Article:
“I think I’ll still roll through the midfield but also play that half-forward and wing position as well, so just changing it up a bit.”

2020 GOALS:

“Probably just small things like making state teams and playing (well) week by week and hopefully the end-goal is to get drafted.”


“Yeah, I’m a Port fan… we’ll see what happens, we’ll make that decision during the year.”



“I started off a little slack like everyone else because we got here at 8:45am, but once we got into it, it started off pretty good for everyone and I think it’s gone well… I feel like I showed (my pace) in the 20m sprint (3.03 seconds) and the vertical jump (86cm running). I had a few shots so hopefully I got a good time.”


“I’d say my run-and-carry (are my strengths). I showcased that a little bit in the 16s, but in the 18s last year when I played up it wasn’t there. But hopefully I can come out and show a little bit of flair and x-factor.”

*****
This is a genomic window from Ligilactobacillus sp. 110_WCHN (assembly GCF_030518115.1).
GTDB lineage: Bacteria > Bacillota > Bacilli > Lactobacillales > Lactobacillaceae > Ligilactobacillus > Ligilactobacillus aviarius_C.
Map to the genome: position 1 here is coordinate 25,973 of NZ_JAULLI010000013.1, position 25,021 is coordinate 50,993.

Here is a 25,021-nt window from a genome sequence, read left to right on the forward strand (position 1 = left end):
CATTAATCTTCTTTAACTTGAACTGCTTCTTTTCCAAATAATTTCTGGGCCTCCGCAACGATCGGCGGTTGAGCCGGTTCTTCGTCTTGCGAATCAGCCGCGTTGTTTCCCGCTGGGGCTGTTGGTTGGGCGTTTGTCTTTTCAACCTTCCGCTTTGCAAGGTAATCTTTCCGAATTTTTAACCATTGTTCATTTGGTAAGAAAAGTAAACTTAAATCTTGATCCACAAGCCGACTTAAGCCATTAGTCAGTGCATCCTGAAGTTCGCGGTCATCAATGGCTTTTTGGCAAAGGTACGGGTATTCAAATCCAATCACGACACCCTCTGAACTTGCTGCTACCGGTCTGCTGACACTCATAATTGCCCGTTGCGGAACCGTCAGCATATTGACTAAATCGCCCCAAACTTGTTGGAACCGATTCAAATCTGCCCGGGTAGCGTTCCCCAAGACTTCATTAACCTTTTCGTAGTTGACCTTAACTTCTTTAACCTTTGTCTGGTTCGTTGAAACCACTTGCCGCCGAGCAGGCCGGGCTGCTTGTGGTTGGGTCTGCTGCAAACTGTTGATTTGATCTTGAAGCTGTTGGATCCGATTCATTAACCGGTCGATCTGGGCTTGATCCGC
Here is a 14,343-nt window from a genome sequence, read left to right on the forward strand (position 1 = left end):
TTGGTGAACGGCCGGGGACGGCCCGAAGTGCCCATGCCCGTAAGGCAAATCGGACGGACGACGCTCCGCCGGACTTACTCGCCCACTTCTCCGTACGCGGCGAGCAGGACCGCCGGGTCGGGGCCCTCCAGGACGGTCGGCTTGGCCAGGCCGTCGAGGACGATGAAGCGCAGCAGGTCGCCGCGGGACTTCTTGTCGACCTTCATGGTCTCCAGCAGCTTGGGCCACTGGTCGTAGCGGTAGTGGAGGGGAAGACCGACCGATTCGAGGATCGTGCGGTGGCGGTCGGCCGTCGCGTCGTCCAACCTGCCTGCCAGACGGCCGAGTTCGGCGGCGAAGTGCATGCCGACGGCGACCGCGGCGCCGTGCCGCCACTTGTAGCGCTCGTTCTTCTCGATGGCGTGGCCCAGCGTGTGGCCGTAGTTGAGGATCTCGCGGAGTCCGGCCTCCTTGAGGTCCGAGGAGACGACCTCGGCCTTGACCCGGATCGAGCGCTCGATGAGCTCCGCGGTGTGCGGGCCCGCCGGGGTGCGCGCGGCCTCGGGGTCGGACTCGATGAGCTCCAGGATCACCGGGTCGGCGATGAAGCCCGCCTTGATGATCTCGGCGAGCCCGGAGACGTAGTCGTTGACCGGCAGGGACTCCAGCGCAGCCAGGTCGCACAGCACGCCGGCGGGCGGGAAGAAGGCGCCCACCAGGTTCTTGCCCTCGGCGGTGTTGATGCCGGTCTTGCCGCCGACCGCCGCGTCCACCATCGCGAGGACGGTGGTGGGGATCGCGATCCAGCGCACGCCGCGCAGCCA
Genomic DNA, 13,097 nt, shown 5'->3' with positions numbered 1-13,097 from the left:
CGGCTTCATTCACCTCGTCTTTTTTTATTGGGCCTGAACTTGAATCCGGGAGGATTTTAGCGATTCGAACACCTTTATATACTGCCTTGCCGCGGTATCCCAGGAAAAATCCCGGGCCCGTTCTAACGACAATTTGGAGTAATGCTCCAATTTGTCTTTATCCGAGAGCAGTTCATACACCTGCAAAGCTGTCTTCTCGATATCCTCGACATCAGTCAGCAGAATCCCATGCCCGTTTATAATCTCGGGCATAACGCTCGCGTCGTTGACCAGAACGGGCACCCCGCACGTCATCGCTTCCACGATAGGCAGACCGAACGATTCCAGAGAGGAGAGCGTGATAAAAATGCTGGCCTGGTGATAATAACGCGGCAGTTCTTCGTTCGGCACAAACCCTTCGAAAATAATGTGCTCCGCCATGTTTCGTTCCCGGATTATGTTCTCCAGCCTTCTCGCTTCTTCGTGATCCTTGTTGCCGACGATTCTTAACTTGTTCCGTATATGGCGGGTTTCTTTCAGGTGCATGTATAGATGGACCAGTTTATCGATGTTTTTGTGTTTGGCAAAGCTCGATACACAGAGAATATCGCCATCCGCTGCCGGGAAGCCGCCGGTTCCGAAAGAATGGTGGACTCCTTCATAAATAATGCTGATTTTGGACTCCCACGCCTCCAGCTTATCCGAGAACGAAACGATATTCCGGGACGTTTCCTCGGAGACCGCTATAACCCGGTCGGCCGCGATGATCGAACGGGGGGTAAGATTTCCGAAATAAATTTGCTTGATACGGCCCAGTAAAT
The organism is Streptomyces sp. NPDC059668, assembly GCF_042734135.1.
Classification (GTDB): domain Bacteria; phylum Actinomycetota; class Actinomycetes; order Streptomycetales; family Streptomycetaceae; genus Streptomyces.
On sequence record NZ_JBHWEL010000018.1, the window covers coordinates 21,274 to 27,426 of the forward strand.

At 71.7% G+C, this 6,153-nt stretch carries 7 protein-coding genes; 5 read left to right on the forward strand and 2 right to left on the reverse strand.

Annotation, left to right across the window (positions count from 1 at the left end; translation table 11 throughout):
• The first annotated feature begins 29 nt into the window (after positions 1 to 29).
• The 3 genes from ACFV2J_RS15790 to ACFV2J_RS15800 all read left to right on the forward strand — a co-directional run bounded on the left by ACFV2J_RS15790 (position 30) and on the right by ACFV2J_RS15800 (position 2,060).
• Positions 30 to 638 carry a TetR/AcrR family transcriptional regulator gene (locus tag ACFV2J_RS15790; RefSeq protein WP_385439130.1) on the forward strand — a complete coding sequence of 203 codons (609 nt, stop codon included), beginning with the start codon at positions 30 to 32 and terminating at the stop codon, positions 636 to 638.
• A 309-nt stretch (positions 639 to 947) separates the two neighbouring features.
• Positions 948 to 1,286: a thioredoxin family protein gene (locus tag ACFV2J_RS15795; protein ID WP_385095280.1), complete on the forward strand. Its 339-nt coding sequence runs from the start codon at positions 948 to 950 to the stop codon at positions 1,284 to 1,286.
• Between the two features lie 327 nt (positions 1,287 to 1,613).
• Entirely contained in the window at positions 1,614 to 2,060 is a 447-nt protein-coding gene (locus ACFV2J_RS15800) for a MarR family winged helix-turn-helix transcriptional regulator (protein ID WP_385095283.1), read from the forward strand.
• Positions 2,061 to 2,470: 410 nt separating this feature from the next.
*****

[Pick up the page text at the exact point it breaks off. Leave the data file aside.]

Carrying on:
“Obviously my body-size, I’m a pretty skinny kid. And my contact and inside work, that’s the stuff I’m looking forward to.”


“Obviously it’s great, they give me insight into what it’s like to make the AFL and how hard it’s going to be. They pushed me hard to get where I am right now, so if I get there I can fit in perfectly and won’t have to do anything extra to try and fit in. So hopefully if I get there I’ll fit in fine.”


“This year I’m looking to maybe try and get a Reserves game, that’s the goal for me that I’ve set for myself so hopefully it’s the one that I can go ahead and accomplish.”